There are many things I’ve learned from my cats. Lately, however, I have been thinking about the boys’ diabetes, and Cammie’s illnesses, and the treatments thereof.
Ideally, the boys’ blood-sugar numbers should be below ten at their lowest. Tucker’s has come close, though we will see if it has remained so after his next curve this weekend. Parker’s has not fallen below 12.8 during managed care. But diabetes is a tricky condition. Not long after Parker arrived at my residence, his number one early morning was five. I certainly couldn’t give him insulin when he was that low. Since then, his numbers have been the norm for the time of day. Not long ago, Tucker started a ‘curve’ day at ten; even without insulin, it dropped to almost eight before climbing again. In his case, as well, his numbers have been normal thereafter.
Certainly, there are many, many cases of diabetes being managed better than I have been able to do with the boys. But right now, with the doses they are receiving, their numbers are good. Their doctors are satisfied with the situation, and the cats themselves are otherwise healthy.
Then there is Cammie. She has been sick two or three times with vomiting. I have been able to remedy the problem in each case so far. She has coped with head sores that seem to defy definition, and now she has the start of kidney failure. I have tried to feed her kidney-friendly food, but she will have none of it, literally. I have attempted other foods and they either arouse indifference or cause stomach upset. The only soft-food she will consent to eat are three flavours of Fancy Feast, and even then, not all the time.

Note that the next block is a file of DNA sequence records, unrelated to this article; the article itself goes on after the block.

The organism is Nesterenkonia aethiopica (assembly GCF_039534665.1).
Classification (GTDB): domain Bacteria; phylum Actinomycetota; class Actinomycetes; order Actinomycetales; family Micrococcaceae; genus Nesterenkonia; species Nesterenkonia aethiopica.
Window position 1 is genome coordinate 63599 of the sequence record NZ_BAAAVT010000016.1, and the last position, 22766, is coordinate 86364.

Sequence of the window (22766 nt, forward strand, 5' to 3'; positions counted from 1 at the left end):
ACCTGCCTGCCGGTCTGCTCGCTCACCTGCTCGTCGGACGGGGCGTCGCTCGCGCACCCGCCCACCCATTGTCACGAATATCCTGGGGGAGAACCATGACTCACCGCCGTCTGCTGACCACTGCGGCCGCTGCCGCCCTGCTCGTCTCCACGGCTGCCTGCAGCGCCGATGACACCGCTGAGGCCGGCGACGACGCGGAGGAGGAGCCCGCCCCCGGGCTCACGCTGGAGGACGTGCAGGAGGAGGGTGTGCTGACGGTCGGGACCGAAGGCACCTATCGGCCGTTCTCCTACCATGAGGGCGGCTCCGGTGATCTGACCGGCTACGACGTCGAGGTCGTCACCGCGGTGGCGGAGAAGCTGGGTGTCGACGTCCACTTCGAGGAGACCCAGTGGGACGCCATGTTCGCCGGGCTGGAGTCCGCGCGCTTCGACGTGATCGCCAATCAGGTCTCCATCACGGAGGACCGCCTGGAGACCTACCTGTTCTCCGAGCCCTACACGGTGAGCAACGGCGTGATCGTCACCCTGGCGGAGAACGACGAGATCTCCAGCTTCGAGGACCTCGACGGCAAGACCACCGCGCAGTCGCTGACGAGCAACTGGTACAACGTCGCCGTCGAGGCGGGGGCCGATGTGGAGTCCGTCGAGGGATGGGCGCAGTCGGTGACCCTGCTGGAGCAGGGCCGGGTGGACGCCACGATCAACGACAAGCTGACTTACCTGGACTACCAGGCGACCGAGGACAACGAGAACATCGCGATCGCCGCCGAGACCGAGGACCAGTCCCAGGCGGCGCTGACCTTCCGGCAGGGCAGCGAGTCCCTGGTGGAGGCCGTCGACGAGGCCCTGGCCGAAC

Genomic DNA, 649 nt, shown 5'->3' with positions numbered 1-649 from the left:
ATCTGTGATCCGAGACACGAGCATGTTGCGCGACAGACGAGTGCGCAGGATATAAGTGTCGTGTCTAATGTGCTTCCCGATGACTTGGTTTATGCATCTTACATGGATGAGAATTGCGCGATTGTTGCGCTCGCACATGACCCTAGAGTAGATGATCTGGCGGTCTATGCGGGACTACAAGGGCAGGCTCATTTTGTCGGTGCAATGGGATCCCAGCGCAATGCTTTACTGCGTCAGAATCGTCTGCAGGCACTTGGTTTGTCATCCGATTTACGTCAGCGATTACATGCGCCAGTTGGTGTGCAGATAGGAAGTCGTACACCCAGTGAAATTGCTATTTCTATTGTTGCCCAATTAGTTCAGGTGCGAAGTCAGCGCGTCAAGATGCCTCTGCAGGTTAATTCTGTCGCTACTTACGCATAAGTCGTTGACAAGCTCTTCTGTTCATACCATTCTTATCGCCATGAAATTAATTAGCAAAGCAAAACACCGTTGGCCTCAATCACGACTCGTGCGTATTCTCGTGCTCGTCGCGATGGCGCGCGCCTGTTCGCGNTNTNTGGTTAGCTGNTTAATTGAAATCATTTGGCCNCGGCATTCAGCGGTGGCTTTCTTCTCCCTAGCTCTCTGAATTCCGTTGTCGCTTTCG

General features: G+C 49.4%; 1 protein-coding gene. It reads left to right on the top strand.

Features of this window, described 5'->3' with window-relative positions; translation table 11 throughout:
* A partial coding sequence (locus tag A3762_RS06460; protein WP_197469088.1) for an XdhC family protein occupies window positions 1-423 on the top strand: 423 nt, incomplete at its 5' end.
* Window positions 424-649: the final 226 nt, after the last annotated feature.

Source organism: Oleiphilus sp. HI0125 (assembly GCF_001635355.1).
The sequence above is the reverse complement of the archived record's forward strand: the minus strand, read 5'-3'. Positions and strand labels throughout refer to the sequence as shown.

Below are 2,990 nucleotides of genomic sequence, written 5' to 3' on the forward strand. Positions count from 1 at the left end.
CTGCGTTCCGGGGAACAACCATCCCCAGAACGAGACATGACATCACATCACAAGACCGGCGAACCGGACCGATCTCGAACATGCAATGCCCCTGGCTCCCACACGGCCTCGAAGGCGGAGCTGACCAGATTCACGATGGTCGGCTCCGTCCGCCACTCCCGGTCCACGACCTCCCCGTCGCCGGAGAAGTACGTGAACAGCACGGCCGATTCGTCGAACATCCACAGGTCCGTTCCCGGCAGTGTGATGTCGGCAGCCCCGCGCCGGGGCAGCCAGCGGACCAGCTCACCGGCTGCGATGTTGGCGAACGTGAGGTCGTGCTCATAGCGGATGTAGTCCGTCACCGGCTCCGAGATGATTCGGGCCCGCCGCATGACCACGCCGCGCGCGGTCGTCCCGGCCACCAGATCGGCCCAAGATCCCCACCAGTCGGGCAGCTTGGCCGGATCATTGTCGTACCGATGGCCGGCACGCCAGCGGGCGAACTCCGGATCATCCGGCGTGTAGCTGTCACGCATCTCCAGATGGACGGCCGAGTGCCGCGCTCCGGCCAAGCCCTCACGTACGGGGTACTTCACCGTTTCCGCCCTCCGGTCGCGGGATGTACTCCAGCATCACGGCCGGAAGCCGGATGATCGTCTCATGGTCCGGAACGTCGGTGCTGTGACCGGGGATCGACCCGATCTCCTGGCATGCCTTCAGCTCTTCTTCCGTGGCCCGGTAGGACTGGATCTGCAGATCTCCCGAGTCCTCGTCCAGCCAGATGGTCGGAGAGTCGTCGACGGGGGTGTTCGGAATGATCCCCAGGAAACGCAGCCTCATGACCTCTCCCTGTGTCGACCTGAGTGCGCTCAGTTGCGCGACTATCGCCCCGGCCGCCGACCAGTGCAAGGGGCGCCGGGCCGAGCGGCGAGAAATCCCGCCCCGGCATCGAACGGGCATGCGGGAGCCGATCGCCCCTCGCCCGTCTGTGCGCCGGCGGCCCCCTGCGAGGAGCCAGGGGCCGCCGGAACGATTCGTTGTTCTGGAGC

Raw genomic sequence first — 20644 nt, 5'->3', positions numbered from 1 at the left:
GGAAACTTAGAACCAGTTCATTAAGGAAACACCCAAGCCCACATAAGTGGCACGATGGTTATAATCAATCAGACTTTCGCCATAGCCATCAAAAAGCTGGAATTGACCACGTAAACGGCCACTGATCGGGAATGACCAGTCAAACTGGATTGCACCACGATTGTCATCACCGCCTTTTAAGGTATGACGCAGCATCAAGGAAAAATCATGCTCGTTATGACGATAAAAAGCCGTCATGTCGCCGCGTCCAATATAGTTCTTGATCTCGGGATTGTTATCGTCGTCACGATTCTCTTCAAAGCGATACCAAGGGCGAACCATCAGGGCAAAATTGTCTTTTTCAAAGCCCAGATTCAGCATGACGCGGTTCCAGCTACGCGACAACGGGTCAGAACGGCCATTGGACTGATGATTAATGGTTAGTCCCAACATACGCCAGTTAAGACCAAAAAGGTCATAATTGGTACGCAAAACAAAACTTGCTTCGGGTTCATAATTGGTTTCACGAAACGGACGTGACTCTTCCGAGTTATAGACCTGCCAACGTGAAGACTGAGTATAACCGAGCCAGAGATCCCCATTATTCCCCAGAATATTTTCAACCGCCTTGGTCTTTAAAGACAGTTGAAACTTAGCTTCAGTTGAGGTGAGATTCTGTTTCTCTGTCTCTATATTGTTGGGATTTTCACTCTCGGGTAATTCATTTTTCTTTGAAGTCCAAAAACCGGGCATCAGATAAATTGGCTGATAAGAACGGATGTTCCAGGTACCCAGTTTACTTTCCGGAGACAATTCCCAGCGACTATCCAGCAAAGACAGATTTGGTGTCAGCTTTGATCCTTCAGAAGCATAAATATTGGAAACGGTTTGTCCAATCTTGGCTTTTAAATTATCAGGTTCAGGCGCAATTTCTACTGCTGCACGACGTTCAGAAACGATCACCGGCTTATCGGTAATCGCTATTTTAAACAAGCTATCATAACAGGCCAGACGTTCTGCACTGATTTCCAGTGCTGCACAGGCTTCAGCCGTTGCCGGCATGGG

This has led me to philosophise. There are some ends that no means will achieve. This is not to say that I will cease trying to improve the beasts’ lives. I will continue to offer Cammie new and better foods. But the mornings when she eats little worry me only if they are not compensated by hungry evenings. I will continue to think up ways to encourage her to drink water. I will consider different doses for the boys’ diabetes but not at the cost of destabilizing a satisfactory equilibrium. My cats’ health will always prey upon my mind. But we do the best we can, man and beast, and more than that cannot occur.
One cannot agonise over not reaching zero by dividing by half. Perfection cannot be achieved, and there is no sense in worrying about such a fact. Sometimes the best place on a see-saw is a little distance from either end. This is different than not trying. If one ceases to try, then one commits a disservice to those in one’s care. If one tries, and achieves health and contentment to the best of one’s ability, then that is good. It may never be good enough, but it will astonish how much happiness comes from good.